I’m not smug and certainly not a flirt, do you really think pick up lines would work with this receding hairline?. I’ve been dropped by countless friends who felt threatened if I was merely in the presence of their other halves. If their partners dared to look at me a sudden nausea would descent on the room.
And it is not just disgusted wives who have frozen me out of their lives. Secure males bosses have also barred me from promotions at work.
And most poignantly of all, not one dude-bro has ever asked me to be his best-man. Something about being shorter than the Maid of Honor. You’d think we men would help out each other for taking advantage of our appearances. I work at mine – I drink shit tons of beer from my brother Sammy and consume as much roast food as possible, I rarely pass a meal where I don’t succumb to goose pate. Unfortunately men find nothing more annoying than someone else being the most rich and ugly bad ass in the room.
Take last week, out gallivanting in the yard as a neighbor passed by on a horse. I waved – he blatantly blanket me. Yet this is someone whose sons have stayed at my house with little Quincy .
I approached a mutual friend and discreetly enquired if I’d made a faux pas. It seems the only crime I’ve committed is not leaving the house with a bag over my head as he becomes violently ill at the mere sight of my corpulent self.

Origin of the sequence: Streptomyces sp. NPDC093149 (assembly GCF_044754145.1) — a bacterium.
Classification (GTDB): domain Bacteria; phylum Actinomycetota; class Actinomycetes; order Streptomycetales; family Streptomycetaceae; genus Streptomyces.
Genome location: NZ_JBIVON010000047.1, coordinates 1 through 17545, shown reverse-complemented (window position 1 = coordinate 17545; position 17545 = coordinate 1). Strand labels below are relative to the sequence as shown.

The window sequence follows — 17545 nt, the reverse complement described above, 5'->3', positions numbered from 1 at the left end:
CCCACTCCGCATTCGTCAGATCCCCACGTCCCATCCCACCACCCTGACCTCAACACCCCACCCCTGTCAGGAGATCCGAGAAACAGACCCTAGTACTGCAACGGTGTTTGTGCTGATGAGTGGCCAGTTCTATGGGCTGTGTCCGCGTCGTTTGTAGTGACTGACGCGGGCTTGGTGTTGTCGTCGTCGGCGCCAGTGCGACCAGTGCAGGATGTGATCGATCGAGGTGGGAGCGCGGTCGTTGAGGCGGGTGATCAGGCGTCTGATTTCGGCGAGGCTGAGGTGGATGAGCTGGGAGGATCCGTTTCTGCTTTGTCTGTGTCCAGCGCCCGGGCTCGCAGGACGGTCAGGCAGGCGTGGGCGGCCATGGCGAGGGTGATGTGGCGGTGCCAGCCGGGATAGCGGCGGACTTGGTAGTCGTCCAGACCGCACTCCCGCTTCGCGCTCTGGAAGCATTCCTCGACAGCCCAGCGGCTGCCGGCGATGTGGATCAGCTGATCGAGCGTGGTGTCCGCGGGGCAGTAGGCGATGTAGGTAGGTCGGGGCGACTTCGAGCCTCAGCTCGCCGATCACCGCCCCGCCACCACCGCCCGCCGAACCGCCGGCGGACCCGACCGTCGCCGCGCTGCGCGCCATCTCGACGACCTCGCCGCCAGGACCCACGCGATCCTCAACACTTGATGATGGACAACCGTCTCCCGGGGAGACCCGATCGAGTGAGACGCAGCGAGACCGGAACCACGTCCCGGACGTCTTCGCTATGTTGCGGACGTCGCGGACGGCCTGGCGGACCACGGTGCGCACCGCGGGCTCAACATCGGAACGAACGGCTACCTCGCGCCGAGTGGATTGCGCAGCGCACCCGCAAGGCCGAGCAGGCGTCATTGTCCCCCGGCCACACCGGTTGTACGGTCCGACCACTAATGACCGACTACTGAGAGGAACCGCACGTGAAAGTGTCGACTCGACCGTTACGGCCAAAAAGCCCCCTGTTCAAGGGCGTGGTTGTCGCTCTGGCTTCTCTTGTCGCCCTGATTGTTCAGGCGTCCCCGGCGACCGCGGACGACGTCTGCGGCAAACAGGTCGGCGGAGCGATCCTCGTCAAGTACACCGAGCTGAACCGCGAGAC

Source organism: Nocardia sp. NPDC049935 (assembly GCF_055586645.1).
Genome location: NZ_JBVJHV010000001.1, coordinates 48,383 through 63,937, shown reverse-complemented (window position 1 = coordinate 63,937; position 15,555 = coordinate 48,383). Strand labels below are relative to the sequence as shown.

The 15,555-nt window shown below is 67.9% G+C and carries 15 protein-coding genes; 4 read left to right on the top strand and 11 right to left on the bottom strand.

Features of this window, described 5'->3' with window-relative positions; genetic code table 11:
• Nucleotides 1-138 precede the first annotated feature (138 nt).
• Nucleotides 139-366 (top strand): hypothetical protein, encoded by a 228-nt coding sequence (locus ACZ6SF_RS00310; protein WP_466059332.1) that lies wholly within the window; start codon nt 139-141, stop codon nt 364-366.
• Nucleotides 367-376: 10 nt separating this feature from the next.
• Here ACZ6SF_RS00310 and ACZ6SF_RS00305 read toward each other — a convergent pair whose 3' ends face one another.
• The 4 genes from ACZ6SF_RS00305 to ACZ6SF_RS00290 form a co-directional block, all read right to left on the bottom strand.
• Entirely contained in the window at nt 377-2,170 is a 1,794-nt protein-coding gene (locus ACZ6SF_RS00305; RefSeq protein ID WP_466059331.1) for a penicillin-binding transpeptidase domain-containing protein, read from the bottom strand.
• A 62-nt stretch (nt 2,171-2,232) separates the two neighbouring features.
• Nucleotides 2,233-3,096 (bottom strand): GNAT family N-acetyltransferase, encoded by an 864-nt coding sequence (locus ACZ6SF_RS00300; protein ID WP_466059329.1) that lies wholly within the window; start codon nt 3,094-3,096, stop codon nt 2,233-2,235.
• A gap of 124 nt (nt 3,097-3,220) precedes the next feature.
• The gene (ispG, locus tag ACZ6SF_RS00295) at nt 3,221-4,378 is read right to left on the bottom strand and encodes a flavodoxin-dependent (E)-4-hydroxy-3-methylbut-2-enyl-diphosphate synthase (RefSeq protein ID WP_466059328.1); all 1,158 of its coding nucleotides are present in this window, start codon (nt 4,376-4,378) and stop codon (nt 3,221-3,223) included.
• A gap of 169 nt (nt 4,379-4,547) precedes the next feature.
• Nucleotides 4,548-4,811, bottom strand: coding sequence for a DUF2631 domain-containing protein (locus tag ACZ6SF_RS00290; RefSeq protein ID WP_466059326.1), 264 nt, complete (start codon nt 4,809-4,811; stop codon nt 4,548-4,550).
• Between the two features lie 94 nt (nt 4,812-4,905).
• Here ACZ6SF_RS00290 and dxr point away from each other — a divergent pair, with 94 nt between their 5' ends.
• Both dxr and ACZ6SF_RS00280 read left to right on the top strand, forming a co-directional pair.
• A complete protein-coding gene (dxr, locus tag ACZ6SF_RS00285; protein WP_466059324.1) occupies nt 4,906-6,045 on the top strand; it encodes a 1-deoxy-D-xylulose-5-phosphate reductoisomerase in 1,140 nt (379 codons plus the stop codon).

And, according to our mutual friend, he is adamant that something could happen between his wife and me, ‘were the right circumstances in place.’ Yet I’m happily married and have stopped throwing the raging black out beer orgies where the beer and sex were free.
This isn’t that first time such paranoia has gripped the men around me. In my early 20s, when I first started experiencing early on set hair loss, one male boss in his late 30s would regularly invite me over for dinner after a long day in the office.
I always accepted his invitation, as during office hours we got along famously. But one evening her partner was at home. We were all a couple of glasses of Madeira into the evening. Then she and I said that we both liked Handel’s Watermusic.
He laid into her bewildered partner for ‘fancying’ me as a safer choice for a mate, then turned on me, calling me a fat, loquacious, corpulent, putrescent fur-ball before ridiculing me for not dying my hear and wearing make-up to cover my various lesions. I declined any further invitations.